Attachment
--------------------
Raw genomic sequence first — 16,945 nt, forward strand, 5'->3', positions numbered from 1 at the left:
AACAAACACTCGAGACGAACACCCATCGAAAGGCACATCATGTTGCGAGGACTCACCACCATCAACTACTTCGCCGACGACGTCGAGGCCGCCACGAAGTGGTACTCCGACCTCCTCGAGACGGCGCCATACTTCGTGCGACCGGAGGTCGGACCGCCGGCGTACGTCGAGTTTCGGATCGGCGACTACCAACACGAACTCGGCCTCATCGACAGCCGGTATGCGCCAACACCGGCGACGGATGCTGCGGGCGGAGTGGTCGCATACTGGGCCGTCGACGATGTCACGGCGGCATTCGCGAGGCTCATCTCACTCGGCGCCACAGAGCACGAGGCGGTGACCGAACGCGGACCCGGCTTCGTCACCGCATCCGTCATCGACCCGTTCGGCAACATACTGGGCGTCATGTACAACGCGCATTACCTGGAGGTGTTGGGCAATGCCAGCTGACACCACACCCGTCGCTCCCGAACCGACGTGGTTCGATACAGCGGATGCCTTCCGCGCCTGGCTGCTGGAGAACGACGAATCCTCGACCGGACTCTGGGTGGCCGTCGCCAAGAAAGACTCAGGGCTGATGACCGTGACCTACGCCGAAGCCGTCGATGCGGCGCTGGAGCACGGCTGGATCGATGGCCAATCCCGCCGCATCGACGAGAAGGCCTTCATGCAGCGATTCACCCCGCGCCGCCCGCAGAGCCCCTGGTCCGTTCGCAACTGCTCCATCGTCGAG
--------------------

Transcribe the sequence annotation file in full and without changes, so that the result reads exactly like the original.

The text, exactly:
Raw genomic sequence first — 16,945 nt, forward strand, 5'->3', positions numbered from 1 at the left:
AACAAACACTCGAGACGAACACCCATCGAAAGGCACATCATGTTGCGAGGACTCACCACCATCAACTACTTCGCCGACGACGTCGAGGCCGCCACGAAGTGGTACTCCGACCTCCTCGAGACGGCGCCATACTTCGTGCGACCGGAGGTCGGACCGCCGGCGTACGTCGAGTTTCGGATCGGCGACTACCAACACGAACTCGGCCTCATCGACAGCCGGTATGCGCCAACACCGGCGACGGATGCTGCGGGCGGAGTGGTCGCATACTGGGCCGTCGACGATGTCACGGCGGCATTCGCGAGGCTCATCTCACTCGGCGCCACAGAGCACGAGGCGGTGACCGAACGCGGACCCGGCTTCGTCACCGCATCCGTCATCGACCCGTTCGGCAACATACTGGGCGTCATGTACAACGCGCATTACCTGGAGGTGTTGGGCAATGCCAGCTGACACCACACCCGTCGCTCCCGAACCGACGTGGTTCGATACAGCGGATGCCTTCCGCGCCTGGCTGCTGGAGAACGACGAATCCTCGACCGGACTCTGGGTGGCCGTCGCCAAGAAAGACTCAGGGCTGATGACCGTGACCTACGCCGAAGCCGTCGATGCGGCGCTGGAGCACGGCTGGATCGATGGCCAATCCCGCCGCATCGACGAGAAGGCCTTCATGCAGCGATTCACCCCGCGCCGCCCGCAGAGCCCCTGGTCCGTTCGCAACTGCTCCATCGTCGAG